While much of our state sits in a deep freeze and I am sitting in a nice warm room, I started to think about snow cover and 15 degrees temperatures Wednesday night and I asked myself, "How do plants in this climate survive these conditions and make it until spring?"
Well, the most obvious answer is mulching around the plant. This does keep the roots warmer. But it is still pretty cold under that mulch and snow, so how do perennials live to see a warmer time?
Of course, planting plants that are hardy to our zone 7b will survive much better. The USDA has created climatic zones based on the average coldest temperature for certain regions of the U.S. Gardeners can choose plants that will perform well in our area. Check the tags of the plants when you purchase them. They will usually tell you what zones a particular plant will live in.
But all perennial plants have the mechanism that allows it to return in the spring after a winter of below freezing. Many perennials lose their plant parts that are exposed as the temperatures drop before it occurs. The remaining roots in the ground move as much water in their tissues cells as possible into the surrounding ground. With less moisture in the plant's cells, a certain amount of freezing and thawing can occur without disrupting the plant cells, which could cause them to rupture.
Also, sugars and salts in the roots act as a natural antifreeze. The freezing point of the water in plants actually lowers where they can survive lower temperatures. For example, when you salt a driveway from the ice and snow, the concept works the same way in plants. Plant cells survive sub freezing temperatures by adjusting their solutes, proteins and water moisture. Talk about the perfection of mother nature!
In temperate zones on Earth, that is what perennial plants must do to be able to survive. A complete life cycle!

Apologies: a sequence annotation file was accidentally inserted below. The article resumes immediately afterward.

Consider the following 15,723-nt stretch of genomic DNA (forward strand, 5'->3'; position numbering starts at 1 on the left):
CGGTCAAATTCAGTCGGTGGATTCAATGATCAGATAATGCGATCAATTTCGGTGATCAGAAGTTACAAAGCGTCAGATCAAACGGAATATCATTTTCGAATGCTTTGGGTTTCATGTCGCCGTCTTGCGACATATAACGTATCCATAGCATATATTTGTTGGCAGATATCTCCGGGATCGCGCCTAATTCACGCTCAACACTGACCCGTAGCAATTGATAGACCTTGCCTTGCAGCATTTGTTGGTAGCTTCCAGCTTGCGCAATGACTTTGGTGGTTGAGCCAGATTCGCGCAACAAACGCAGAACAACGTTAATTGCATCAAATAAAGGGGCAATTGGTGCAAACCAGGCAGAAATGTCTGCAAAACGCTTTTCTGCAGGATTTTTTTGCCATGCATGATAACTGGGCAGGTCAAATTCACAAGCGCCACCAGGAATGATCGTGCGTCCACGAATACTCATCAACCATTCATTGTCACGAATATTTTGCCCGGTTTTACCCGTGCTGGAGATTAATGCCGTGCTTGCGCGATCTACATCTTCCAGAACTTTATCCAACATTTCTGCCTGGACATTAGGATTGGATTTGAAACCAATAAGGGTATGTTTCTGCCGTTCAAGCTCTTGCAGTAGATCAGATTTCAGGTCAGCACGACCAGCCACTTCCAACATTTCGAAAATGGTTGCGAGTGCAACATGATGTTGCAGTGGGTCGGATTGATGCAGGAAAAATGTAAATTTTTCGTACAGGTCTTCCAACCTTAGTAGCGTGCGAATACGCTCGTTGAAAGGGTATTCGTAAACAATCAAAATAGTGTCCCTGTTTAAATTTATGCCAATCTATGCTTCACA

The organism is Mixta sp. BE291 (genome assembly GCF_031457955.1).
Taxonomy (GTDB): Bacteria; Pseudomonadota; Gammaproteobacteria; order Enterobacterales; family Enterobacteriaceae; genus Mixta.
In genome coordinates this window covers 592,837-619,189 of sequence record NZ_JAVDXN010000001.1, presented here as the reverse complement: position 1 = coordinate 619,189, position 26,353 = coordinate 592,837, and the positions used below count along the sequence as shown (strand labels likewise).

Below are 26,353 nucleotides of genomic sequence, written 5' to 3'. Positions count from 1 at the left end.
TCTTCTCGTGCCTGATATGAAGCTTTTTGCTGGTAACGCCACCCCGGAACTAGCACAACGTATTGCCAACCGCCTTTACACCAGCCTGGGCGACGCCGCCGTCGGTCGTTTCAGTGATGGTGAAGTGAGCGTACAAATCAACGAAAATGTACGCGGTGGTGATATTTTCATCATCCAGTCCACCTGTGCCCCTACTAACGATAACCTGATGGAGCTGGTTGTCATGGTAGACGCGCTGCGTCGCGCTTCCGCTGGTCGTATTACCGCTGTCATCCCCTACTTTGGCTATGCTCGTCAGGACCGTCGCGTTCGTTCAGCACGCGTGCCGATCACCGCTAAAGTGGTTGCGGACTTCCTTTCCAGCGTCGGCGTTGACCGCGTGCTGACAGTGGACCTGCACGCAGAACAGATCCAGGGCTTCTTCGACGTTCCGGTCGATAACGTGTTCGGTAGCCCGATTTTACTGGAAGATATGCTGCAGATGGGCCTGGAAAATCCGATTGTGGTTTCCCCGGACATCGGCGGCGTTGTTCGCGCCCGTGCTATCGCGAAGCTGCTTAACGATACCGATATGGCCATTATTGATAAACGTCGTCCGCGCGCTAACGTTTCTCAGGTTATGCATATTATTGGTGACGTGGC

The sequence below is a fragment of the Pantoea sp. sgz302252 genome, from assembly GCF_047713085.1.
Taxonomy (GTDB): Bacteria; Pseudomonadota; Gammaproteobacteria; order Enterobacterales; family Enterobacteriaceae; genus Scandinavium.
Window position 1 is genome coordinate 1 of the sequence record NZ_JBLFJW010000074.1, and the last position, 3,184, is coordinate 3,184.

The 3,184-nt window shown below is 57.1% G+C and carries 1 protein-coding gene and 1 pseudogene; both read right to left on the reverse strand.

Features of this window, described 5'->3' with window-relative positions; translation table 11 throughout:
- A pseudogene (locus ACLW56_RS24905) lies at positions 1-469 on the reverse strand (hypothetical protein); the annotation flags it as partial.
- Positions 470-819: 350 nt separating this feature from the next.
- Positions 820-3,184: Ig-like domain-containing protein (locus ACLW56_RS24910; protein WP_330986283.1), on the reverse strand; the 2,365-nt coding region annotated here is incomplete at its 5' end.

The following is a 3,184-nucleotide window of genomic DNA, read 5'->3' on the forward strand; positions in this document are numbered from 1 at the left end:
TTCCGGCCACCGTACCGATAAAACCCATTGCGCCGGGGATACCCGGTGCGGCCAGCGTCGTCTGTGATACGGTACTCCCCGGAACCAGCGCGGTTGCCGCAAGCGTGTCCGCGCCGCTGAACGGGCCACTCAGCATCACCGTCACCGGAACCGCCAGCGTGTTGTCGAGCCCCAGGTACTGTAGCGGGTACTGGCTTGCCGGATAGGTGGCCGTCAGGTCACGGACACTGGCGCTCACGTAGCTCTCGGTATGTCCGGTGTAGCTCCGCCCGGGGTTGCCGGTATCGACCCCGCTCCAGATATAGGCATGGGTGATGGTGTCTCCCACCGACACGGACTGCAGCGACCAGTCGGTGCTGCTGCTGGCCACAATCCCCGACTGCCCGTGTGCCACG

If exposure to cold injury occurs on the fruit, stems, leaves or trunks of a plant, it may go unnoticed until the plant fails to come of out dormancy in the spring.
Three types of cold injury can occur. The first is called a "burn." This is characterized by parts of the plant that become mushy and may turn black or brown. The damaged parts will dry out and appear to be scorched.
The second is desiccation, which is caused by winter winds. Cold air has less moisture in it and will dehydrate plants if winds persist for a long time.
The third type of cold injury is "frost crack" on leaves and stems of a plant. Water in the cells of the plants freeze just beneath the bark on a cold night and when the sun hits the areas the next day, the water thaws, quickly killing the cells and splitting the wood.
Prevention is the only method and you can begin by planting native plants acclimated to our area and zones. Provide windbreaks to block frigid winds. Cover your plants with fabric on cold nights. When planting, pick a site that maximizes evening winter sun, like a southwest side of a home. Finally, occasional watering will keep a plant hydrated from the cold air and frozen soil.
In my next article, I will begin addressing gardeners with their many questions that I receive at the Extension office and through e-mail. The format will be different and I hope to give you some interesting tidbits about gardening and also provide a monthly gardening calendar to keep you up to date on seasonal gardening practices.
If you have some questions for me, please contact me at email@example.com. I will present a Q & A on various gardening questions and topics, so get in touch! I would love to hear from you. I might publish your questions in the next article.
Thanks to the Georgia Center for Urban Agriculture and County Extension Agent Stephen D. Pettis.
Wanda Cannon is a Master Gardener trained through the Hall County program and also serves as Master Gardener coordinator and horticulture assistant for the Hall County Extension office. Phone: 770-535-8293.